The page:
it’s over

Today, I swept beneath twelve chairs. Folded the uniforms to be sent to laundry service. Organized IEP binders, cleaned closets, recycled random drawings, and cleaned my white board with the fancy spray.

I met teachers for next year. Met a new therapist that is coming on board. Watched some of my coworkers answer to their first name. We wore jeans, shorts, flip flops. Today, I watched the day go by in an outsider’s body. Watched myself clean up my classroom and pack it away.

It was bittersweet. I thought of my first day in that classroom. Astonished at how small the room was. Frustrated that my computer was from the dinosaur age and that I would have no textbooks. Scared that my children would beat me up. Amazed that Mr. B was already so awesome. I prayed over each seat. Hoped that somehow these kids would learn something from me. I had no idea what was coming next.

By October, I had already been cussed out numerous times, had furniture thrown at me, and a rainbow of bruises on my shins. That was just from the students.

By November, I had been bullied by several coworkers and had cried numerous times after hours in the safety of my classroom. I gave my boss an ultimatum before leaving for Thanksgiving. Things shifted slightly when we returned to school.

By December, I had talked with three different Social Services workers so much that we were on a first name basis and recognized each other’s voices instantly. By December, I gave myself emotional permission to quit. These children were hurting and I couldn’t figure out how to fix them- knowing and feeling their lives was damaging my heart.

But I couldn’t do it to my kids.

My kids are each a story. Too much to share. Let’s just make it clear: these children hurt. They ache with the pain of being abandoned. They cry from the hurt that dwells in their soul. They tantrum for the need of attention. They respond to the voices and smells that are in their mind alone. They act out in response to their innocence being stolen.

In January, I felt better. I could breathe. I could do this. I had finished a Christmas Break filled with love and encouragement {thank you, family}. Love breeds love.

That optimism disappeared quickly. My children came back from Break thinner. More bruises. Longer, wild hair. Dirty Clothes. Fresh scabs. More behavior issues. New ways to string together the same five cuss words from last semester. They had been waiting for school to start as much as I had been dreading it.

February, March, and April were the longest months of my life. I vaguely remember birthdays, celebrations, and events. I hardly remember anything positive from my personal life in that time. I remember my professional life vividly. I remember thinking that this was backwards, but being too exhausted and drained to do anything about it.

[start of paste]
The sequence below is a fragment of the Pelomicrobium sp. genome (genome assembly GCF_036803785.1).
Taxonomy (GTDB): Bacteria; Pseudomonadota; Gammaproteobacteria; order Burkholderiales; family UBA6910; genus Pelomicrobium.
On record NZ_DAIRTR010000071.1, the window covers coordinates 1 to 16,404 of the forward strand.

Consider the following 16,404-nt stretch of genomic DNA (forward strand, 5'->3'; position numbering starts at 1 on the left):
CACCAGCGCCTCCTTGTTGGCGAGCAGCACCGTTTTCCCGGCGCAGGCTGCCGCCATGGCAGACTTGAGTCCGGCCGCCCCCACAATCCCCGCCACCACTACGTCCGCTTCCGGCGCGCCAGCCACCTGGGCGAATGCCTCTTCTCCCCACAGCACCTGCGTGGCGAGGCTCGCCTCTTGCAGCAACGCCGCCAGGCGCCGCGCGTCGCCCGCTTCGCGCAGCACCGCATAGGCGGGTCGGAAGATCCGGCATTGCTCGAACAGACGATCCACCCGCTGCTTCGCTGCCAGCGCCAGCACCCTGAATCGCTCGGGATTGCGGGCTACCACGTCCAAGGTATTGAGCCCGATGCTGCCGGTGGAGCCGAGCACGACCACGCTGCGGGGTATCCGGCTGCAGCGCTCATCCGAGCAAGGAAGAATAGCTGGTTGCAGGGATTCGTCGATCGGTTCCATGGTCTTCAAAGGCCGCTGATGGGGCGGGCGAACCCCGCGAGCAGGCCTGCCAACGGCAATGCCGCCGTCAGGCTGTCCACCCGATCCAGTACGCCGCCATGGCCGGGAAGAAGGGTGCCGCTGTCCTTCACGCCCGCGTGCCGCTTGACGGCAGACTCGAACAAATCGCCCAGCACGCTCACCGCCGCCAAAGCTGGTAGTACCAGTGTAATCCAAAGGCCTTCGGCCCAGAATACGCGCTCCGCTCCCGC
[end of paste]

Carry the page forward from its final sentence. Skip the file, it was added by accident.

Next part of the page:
Time marched on. May was SOL month. After testing each student, I felt low. Most of them failed every subject. Had I taught them nothing?

June came. The older students graduated and I was cynical. Were these not the same children who were in seclusion for cutting a classmate? For scratching themselves? For sexual misconduct? So many questions. Mr. B was not there the last few days of school. It was difficult. I even had a new student on the very last day of school. C’est la vie.

June 17: My first year teaching is over. I can breathe.

What took me too long to realize {and appreciate} was that these children love in the only way they know how. They pet my hair, rubbed my skin, stared at my eyes. They invaded my space regularly. They asked if my teeth were real. They took my trash out of the trashcan and hid it under their desks in several occasions. They held my hand. Several of them called me, “Mom” and didn’t bother to fix it. They punched me because sometimes hugging is too hard.

“So what did you learn this year?” someone asked me today. Well, I learned that hand shakes and hugs are for healthy people. Healthy people know how to love someone in an acceptable way and they know how to receive it. People in an unstable emotional and mental state don’t typically have these skills. They need to punch. They need to kick. They need to bite, spit, slap, shake, rub, and hurt. That is the only twisted love connection they know.

Mom asked me a few weeks ago, “What would you do differently next time?” Hmm. This year I wasted a lot of time on academics. “A teacher waste time on academics?!” you say? Yes, academics were primarily a waste of time. Sure, knowing how to tell time in 6th grade is important. Of course you need to know how to capitalize and punctuate. But how important is the Revolutionary War when a child is hurting? Next time I will focus my year on making sure each child knows without a shadow of a doubt that one person loves them.

One of my college professors closed every lecture with what I labeled an ‘Academic Benediction.’ She sent us into the world as a smarter, more confident student every day.

To my students out there, you know I love you. From the bottom of my heart.

Go out into the world and know that it will be okay. Strive to be healthier and smarter with each day that comes. Know that you have supporters and that you can always find encouragement in Mr. B and in myself. In the words of Dr. Flowe, “Do your best. Then do a little more.”

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